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eliminating sniffle valve

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has anyone eliminated the sniffle valve on the intake in a turbo mooney or other? ours is in for annual and the intake one needs replaced - we've already replaced it ($500 for a new one)ibut i'm thinking of eliminating it just out of principal alone. I understand what it does and it's supposed purpose but i've seen plenty of 6 cyl lycoming w/o one and quite honestly would rather have the fuel remain in the intake instead of dripping on the hangar floor. please don't get into how the engineers designed the engine w the valve for a reason or how important it is to retain it - i just want to know if anyone has eliminated it and if it needed any kind of field approval. thanks. 

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29 minutes ago, 201Steve said:

There is a Lycoming equivalent to the mooney part that’s like 1/10th the price if I recall @M20Doc mentioning it after I bought mine

It won’t fit on a J because of the proximity of the muffler. I don’t know about other models. 

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6 hours ago, RLCarter said:

Why / how are yours failing? Pretty sure the one on my 1965 E has never been replaced

The newer style ones have more of a diaphragm in them. Once that goes, it won’t seal with intake vacuum. 
My reasoning for removal was that on a Lycoming tail wheel setup, one inch of fuel can gather before the sniffle valves even comes into play. You’ll know you have a flooded engine way prior to the sniffle valve leaking fuel everywhere. Also keeps fuel off the ground. Also on my E the hose and sniffle dropped right on the exhaust. That was more unsafe than extra fuel in the intake I thought. The hose coming off of the valve was very close to the exhaust. The hose also “Y’d” into the fuel pump hose drain. Now I know if my fuel pump is leaking and not the sniffle. 

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9 hours ago, toomany said:

thanks for the input everyone - i'm thinking ours may go missing at some point 

Just remember that you’ll need to adjust your furl mixture setting on the fi servo. It creates a different air/fuel mixture with vs without the valve. 

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So, when you say you are going to remove the sniffle valve, what exactly do you mean? 

Are you going to replace it with a plug or a standard elbow without the check ball?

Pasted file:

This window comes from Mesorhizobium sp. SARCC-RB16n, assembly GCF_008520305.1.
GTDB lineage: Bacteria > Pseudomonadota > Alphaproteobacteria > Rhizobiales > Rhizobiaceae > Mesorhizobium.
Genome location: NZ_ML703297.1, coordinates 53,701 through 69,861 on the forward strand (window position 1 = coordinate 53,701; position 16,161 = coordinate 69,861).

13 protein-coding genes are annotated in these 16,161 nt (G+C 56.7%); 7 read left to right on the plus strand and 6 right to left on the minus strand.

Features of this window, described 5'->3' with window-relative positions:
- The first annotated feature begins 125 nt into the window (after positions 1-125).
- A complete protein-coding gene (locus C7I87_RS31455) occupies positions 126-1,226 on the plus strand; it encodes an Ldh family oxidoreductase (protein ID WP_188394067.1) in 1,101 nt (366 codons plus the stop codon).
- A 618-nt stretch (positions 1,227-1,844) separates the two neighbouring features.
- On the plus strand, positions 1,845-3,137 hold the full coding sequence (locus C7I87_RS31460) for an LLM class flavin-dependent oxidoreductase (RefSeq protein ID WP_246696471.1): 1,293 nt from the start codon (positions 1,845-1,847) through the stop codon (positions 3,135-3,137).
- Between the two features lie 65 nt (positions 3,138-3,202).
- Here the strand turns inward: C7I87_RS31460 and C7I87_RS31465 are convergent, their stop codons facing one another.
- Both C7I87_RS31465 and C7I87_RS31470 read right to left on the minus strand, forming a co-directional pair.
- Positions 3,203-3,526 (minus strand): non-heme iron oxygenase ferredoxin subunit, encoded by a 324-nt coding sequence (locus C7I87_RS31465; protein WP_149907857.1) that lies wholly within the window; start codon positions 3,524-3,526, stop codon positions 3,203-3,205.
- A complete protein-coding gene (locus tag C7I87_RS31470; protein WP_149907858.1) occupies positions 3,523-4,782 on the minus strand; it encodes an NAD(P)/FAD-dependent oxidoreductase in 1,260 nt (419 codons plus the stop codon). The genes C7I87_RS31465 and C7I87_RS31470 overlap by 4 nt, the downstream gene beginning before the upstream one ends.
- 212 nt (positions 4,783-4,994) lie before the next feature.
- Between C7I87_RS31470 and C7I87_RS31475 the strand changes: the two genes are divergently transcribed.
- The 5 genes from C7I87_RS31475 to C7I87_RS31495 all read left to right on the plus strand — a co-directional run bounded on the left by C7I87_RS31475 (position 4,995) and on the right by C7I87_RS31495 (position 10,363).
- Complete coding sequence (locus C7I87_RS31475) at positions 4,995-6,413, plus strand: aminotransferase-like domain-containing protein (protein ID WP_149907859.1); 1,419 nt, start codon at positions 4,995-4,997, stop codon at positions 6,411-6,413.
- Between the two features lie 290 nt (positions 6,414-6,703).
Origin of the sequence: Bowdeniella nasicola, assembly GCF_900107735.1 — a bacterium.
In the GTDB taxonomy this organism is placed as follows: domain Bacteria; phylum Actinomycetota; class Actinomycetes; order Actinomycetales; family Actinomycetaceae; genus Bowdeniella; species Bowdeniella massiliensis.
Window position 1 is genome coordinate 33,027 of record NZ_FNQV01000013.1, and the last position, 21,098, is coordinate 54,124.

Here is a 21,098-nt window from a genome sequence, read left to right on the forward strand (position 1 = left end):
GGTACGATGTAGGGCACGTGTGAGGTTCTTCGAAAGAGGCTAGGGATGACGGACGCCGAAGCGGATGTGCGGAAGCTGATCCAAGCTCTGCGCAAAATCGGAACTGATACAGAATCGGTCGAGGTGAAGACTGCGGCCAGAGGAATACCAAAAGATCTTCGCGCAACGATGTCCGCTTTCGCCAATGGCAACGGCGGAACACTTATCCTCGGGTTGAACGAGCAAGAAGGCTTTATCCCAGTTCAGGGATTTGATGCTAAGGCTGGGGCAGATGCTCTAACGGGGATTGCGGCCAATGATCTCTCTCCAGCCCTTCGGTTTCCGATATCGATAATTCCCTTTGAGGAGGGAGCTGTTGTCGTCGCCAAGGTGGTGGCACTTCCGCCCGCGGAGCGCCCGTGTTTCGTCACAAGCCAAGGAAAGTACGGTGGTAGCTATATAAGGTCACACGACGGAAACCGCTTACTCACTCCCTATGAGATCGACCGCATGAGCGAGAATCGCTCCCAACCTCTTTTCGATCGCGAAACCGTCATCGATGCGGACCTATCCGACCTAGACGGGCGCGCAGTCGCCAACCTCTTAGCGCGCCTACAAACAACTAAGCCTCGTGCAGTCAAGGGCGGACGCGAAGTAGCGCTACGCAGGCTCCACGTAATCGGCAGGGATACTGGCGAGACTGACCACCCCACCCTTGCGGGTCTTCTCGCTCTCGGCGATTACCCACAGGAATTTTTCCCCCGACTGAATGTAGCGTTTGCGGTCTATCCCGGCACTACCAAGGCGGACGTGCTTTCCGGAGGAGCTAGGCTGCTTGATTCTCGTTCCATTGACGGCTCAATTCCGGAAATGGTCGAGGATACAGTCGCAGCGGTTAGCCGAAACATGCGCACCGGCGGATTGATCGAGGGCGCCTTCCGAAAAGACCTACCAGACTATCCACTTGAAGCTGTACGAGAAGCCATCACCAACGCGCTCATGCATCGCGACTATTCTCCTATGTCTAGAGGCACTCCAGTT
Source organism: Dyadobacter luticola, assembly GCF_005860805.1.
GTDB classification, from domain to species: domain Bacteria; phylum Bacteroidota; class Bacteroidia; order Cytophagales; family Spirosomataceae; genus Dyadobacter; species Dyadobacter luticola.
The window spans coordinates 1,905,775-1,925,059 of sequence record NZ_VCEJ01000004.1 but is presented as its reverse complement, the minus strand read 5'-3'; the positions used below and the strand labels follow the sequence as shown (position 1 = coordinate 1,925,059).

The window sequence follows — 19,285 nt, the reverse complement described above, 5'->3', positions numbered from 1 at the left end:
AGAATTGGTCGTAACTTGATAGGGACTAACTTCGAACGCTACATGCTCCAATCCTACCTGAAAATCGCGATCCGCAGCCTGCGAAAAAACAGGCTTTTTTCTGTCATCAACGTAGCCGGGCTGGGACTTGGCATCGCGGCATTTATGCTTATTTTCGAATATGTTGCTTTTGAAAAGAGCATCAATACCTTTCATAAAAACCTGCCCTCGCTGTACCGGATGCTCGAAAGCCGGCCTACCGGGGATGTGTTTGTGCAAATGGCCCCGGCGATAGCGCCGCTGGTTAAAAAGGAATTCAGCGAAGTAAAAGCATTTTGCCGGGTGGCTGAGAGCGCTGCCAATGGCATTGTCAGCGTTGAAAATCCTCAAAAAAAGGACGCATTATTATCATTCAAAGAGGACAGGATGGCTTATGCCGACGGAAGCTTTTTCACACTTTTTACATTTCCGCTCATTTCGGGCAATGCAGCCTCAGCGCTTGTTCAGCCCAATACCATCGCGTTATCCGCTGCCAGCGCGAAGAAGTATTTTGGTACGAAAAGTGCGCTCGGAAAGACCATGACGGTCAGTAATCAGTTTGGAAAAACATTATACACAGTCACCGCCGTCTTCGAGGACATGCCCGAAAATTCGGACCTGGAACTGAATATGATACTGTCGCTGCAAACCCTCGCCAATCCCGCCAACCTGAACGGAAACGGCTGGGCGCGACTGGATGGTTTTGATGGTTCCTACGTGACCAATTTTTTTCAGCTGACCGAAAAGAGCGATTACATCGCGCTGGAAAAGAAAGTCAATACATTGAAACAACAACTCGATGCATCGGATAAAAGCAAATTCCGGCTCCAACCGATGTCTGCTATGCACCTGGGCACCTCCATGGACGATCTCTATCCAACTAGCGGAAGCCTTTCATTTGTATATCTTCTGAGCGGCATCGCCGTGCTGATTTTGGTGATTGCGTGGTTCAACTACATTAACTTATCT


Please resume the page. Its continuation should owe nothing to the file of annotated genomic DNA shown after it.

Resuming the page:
if you plug it, you could accumulate a fair amount of fuel in the plenum after a while, especially if you do a lot of short hops. An errant backfire could start a substantial fire.

if you replace it with a standard elbow, you will have a continuous intake leak. It may affect your idle. 

I dont know why you would get rid of it. If it quits working, cleaning it will always fix it. It’s not like it will ever wear out.

The sniffle valve only has two failure modes. It won’t close, where it is the same as a standard elbow. Or it won’t open where it is the same as a plug. So what is it doing that is causing you grief.


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if or when the valve were to go missing it would be replaced w a brass plug.   not concerned about backfires as i always spin the prop to get oil pressure before introducing fuel.   i wouldn't consider and elbow as that would create an intake leak under both positive and negative pressure.  the problem w a bad sniffle valve on a turbo is that you get a right side nose gear door that is fuel stained every time you fly.  sniffle valves do go bad - this is the type w the phenolic wafer between 2 lightweight springs. luckily the great guys at Henry Weber at LNS tested out a spare off of an intercooler i had, found it to be good,  and are sending the $500 unit back.

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The sniffle valve on both of my Mooneys was an elbow that Mooney ran an end mill down the AN side, cross drilled a hole for a roll pin, dropped in a plastic ball, then put the roll pin in to keep the ball from falling out.

I have a turbo engine. When there is negative pressure it will suck the ball in and close it off. If there is positive pressure, it must push the ball open and I lose a bit of turbo boost. It probably lowers my critical altitude by a few feet.

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